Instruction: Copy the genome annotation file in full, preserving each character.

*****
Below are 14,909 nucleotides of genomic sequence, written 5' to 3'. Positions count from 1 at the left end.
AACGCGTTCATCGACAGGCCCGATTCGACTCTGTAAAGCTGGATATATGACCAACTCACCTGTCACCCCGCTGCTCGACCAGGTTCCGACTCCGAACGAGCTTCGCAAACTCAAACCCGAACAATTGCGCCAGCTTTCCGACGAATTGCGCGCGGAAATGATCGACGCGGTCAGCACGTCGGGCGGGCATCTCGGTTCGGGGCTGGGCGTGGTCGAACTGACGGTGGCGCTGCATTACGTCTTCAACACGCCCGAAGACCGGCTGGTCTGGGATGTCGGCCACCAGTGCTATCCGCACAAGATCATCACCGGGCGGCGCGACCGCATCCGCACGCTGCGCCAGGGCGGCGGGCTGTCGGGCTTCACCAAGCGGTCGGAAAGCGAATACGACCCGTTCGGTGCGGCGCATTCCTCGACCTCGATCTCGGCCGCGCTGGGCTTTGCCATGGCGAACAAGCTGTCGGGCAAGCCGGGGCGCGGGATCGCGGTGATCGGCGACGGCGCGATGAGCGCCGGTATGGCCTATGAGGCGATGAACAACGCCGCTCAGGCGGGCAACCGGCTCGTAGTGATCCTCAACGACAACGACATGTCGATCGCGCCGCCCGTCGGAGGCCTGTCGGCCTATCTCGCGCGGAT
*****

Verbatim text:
Below are 14,909 nucleotides of genomic sequence, written 5' to 3'. Positions count from 1 at the left end.
AACGCGTTCATCGACAGGCCCGATTCGACTCTGTAAAGCTGGATATATGACCAACTCACCTGTCACCCCGCTGCTCGACCAGGTTCCGACTCCGAACGAGCTTCGCAAACTCAAACCCGAACAATTGCGCCAGCTTTCCGACGAATTGCGCGCGGAAATGATCGACGCGGTCAGCACGTCGGGCGGGCATCTCGGTTCGGGGCTGGGCGTGGTCGAACTGACGGTGGCGCTGCATTACGTCTTCAACACGCCCGAAGACCGGCTGGTCTGGGATGTCGGCCACCAGTGCTATCCGCACAAGATCATCACCGGGCGGCGCGACCGCATCCGCACGCTGCGCCAGGGCGGCGGGCTGTCGGGCTTCACCAAGCGGTCGGAAAGCGAATACGACCCGTTCGGTGCGGCGCATTCCTCGACCTCGATCTCGGCCGCGCTGGGCTTTGCCATGGCGAACAAGCTGTCGGGCAAGCCGGGGCGCGGGATCGCGGTGATCGGCGACGGCGCGATGAGCGCCGGTATGGCCTATGAGGCGATGAACAACGCCGCTCAGGCGGGCAACCGGCTCGTAGTGATCCTCAACGACAACGACATGTCGATCGCGCCGCCCGTCGGAGGCCTGTCGGCCTATCTCGCGCGGAT